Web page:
No matter the look you’re going for with your gray hair, various techniques can help. Foil and herringbone highlighting are two popular options that help cover up greys.
Color maintenance for this style of coloring involves frequent visits to the salon and touch-up sessions every four weeks to keep its appearance.
If you want to add some depth and dimension to your gray hair, lowlights are a great way to do just that. These darker hues (auburn and espresso) help add dimension throughout your strands for multi-tonal color that works exceptionally well on lighter-colored locks; highlights can often turn brassy or yellow over time in grays.
Always opt for semi-permanent dye to cover grey hairs to achieve optimal lowlight results. This helps protect and keep the strands healthy by covering any potential damage.
Highlights and Foilyage
Highlights and foliage can both help blend grays while also adding brightness to your look. Foilyage involves applying thin ribbons of lighter color at the base of your hair, while highlights use hand-painted highlights to achieve sun-kissed shine. Both techniques work great at disguising grays as they’re less harsh than full coverage color; ensure you have an at-home routine, including protein treatments and shampoo without sulfate as regular maintenance tasks!
A stylist can use highlights and lowlights to highlight gray hair in various ways, blending silver strands with light base colors like blonde. Furthermore, this technique also gives clients the option of choosing cool or warm tones depending on their skin tone and eye color.
Kusero notes that highlights can be achieved using foliage and balayage techniques – which both involve applying ribbons of lighter color – to your locks. Though both methods look appealing, they often require frequent salon visits for maintenance.
Balayage uses a freehand color application technique in contrast with foil highlights for a more natural-looking result. Your stylist will typically brush lighter shades onto mid-length sections to ends before blending them with any existing gray roots or natural highlights to produce a sun-kissed appearance that masks grey regrowth without creating visible lines along regrowth lines.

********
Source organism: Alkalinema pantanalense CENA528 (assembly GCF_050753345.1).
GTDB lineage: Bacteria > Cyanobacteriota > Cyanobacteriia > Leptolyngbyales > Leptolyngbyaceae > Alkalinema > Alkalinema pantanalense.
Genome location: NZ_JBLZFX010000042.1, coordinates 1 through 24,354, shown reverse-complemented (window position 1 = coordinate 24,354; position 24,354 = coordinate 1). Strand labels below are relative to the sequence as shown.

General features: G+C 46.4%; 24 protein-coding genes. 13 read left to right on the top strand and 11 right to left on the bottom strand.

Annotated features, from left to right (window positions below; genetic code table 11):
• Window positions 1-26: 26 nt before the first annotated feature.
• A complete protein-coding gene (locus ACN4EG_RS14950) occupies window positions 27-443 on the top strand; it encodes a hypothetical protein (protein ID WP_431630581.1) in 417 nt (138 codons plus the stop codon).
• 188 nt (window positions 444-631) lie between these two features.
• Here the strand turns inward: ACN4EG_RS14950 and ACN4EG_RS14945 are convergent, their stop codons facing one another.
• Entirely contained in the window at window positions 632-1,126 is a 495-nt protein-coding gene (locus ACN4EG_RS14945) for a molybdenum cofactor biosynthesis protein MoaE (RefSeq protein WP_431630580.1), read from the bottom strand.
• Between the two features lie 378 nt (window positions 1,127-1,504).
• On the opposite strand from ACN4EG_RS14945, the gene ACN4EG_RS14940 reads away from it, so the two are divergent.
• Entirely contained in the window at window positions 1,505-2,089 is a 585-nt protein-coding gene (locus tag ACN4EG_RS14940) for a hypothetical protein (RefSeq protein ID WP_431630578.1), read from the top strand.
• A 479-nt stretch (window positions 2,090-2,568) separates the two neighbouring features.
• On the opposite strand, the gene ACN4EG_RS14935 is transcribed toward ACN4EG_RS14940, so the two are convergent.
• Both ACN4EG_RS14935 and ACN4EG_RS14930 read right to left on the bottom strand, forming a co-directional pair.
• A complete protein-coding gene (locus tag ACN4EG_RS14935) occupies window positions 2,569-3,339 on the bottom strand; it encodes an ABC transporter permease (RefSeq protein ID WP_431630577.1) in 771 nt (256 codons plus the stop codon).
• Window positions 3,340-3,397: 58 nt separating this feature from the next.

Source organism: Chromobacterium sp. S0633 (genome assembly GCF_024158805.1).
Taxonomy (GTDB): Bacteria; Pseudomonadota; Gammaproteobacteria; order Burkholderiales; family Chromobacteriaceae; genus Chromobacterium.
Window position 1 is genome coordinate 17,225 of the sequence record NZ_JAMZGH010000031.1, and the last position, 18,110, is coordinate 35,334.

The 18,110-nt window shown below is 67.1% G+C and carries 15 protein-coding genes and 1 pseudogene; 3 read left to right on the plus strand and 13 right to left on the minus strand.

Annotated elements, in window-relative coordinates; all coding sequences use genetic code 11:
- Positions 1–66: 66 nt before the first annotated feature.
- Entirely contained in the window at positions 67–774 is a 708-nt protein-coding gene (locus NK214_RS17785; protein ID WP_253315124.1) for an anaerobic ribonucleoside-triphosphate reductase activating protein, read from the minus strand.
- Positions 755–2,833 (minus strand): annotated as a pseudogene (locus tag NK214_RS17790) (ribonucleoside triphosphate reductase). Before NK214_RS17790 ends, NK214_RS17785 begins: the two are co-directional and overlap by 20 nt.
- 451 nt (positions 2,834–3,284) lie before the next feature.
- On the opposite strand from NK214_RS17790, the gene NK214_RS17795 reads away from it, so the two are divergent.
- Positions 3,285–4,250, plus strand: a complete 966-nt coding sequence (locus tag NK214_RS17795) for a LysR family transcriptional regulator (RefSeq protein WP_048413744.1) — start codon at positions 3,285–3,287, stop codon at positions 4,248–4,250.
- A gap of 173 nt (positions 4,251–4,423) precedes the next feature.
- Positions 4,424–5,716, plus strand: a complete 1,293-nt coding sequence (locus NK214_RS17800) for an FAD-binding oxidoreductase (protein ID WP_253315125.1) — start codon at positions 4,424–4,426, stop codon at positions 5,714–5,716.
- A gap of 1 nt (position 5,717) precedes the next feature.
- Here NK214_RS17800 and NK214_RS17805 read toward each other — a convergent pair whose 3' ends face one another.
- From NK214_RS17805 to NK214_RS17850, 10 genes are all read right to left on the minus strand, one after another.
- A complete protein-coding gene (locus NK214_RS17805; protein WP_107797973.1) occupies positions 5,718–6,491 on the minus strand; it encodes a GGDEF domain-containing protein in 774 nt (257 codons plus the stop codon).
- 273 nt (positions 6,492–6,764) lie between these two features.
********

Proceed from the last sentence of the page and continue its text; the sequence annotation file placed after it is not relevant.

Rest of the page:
Cool-toned silver and grey highlights on raven-black bases can create a dramatic look, which should be addressed; otherwise, brassy hues could quickly develop. Regular upkeep must be maintained to maintain this color scheme; otherwise, your color could quickly turn brassy.
To prevent brassiness, your colorist must touch up some balayage strands every four to eight weeks – less frequently than complete balayage services that typically need to be performed every two or three months. You can further minimize maintenance by scheduling “partial” services a few times annually where only certain sections are lightened, such as those near your face and crown.
Highlights and Lowlights
Gray hair highlights are a great way to enhance the color and style of your locks, so when selecting your colorist, they must understand your goals. If covering grey roots without weekly root touch-ups is your aim, balayage or foliage techniques could create ribbons of lighter shade throughout your mane and are often preferred over traditional coloring methods.
Your stylist will likely tone these lighter ribbons to complement cooler-toned grays by tinting them with a cool shade such as pearly blonde or honey blonde to soften any visible silver strands and reduce their presence.
Add some dimension and depth to your look by having your stylist add lowlights. These darker-than-normal strands contrast against highlights to create depth and shadow – perfect if you have salt and pepper grays, as it helps camouflage them without making them seem harsh or unnatural.